have no idea how I actually sang, but this was a couple of years before
became fashionable, and people were still impressed by someone who would
get up and sing.
The ship was very beautiful, still small compared to today's mega-ships,
but very elegant. The cabins were still paneled in
wood, something almost totally unheard of on recently built vessels. We
were sad when we heard of the sinking.
My last cruise as a passenger happened a few years later, again as my
parent's guest. The ship was the 'Costa Marina', brand new at the time
and still in service today. This was the year before the ' Costa' was
taken over by Carnival Lines. The style was still completely Italian, as
was the food, and it was incredible. Definitely the best of the three. I
remember clearly how I thought that I wished I could live like that
forever, in a beautiful relaxed environment among mostly relaxed people,
with great food and every little need catered for.
Shortly after that I started studying singing and acting professionally
After a couple of national tours of Italy, I moved to London, UK,
where I attended one of the best drama schools in the country.
Once out of drama school I started auditioning for major West End (the
British equivalent to Broadway) productions, and I got very close to
landing some major parts, but something would always be wrong and those
parts would go to someone else. To keep myself in practice I auditioned
for a few cruise ships, and I was offered a few jobs, but I decided
against them as the working conditions seemed less than idea until an
offer came to work on the beautiful 'Splendour of the Seas'.
70,000 + tons and the most beautiful ship I have seen to date. I
accepted the job, and here I am, three years, two more contracts on
different ships and 20 more ports later!
The working conditions for entertainers on cruise ships vary a lot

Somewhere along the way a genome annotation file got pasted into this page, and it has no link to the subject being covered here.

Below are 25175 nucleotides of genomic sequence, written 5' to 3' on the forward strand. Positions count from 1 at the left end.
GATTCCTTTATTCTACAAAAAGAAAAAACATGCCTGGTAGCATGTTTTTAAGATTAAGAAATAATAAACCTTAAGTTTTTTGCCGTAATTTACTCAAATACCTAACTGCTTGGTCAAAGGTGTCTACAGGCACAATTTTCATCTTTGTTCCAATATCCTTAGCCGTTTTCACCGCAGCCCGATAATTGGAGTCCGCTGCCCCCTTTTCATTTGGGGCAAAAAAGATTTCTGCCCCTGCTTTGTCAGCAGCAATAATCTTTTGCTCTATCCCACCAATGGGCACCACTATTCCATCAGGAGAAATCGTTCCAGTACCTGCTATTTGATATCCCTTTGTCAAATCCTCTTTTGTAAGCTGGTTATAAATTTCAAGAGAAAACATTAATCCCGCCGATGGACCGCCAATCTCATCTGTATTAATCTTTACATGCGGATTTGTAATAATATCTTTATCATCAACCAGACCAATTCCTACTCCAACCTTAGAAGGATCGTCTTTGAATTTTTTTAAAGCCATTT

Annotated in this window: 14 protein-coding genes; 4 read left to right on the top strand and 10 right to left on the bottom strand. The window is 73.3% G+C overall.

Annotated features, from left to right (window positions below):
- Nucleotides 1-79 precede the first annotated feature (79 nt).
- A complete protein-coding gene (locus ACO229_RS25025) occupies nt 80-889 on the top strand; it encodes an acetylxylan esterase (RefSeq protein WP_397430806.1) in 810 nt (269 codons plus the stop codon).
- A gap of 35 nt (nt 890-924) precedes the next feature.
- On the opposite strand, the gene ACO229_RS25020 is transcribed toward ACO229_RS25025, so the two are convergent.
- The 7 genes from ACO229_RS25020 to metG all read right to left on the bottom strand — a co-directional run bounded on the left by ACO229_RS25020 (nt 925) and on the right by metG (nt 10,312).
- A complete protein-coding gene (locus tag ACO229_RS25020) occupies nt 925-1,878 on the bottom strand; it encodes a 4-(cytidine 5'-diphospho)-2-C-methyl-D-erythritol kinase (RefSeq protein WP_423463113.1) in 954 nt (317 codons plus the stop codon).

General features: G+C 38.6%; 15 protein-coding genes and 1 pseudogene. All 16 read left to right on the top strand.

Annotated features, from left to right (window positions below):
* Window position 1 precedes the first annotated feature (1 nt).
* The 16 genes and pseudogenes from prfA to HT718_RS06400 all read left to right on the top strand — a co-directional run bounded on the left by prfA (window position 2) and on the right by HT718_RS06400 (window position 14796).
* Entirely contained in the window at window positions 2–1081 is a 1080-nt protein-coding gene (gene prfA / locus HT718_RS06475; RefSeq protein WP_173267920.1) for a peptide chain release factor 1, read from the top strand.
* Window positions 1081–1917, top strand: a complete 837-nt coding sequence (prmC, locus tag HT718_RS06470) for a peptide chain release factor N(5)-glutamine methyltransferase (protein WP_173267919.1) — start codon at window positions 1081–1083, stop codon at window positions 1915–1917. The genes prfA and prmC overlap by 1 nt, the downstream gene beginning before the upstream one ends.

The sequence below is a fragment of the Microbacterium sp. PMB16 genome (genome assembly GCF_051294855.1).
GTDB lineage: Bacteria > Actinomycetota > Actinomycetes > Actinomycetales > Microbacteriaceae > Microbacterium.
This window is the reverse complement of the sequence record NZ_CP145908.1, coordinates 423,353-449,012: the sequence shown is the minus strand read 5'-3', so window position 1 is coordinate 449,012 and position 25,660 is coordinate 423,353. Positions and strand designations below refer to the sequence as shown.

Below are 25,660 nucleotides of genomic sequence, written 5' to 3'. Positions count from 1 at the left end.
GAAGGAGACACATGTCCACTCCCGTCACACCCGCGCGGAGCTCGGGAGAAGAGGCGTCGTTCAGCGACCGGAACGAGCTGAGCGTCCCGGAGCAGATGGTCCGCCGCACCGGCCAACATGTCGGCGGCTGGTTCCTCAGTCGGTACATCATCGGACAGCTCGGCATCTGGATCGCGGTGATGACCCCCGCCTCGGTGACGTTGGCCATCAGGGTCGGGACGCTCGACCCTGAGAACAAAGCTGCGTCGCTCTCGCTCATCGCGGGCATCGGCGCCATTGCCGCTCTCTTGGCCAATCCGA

according to the company, size and age of the
ship and the production company who put the shows together on behalf of
the cruise line.
I have always seen myself as a professional singer who happens to be
doing his job in a floating theatre, so I have only accepted contracts
where I would be treated as such. In simple terms, this means not having
to wear a uniform; having my own cabin; being able to move around the
ship without restrictions, although of course passengers come first, and
no other duties than singing and the required lifeboat drills.
Conditions are different for every other department, and even within the
entertainers as dancers are somewhat less privileged.
I have managed, so far, to keep my status and I have had a fantastic
time. I do three shows a week. Every show is
performed twice, to allow for the two dinner seatings, and have plenty
of time to pursue my personal interests and to
visit our ports of call. I feel blessed with the opportunities I have
Competition to get these jobs is very high, and
positions very few, as there is almost always a maximum of two male
singers on each ship. I don't know how long I will continue to work at
sea, but as far as my dream of living ship life every day, I have come
as close as I think is possible.
We very much enjoyed hearing about Daniel's life. Have you a story to tell?..
Do you play a musical instrument? You may like to try
Jammers in the
At Anchor section of Lay Days.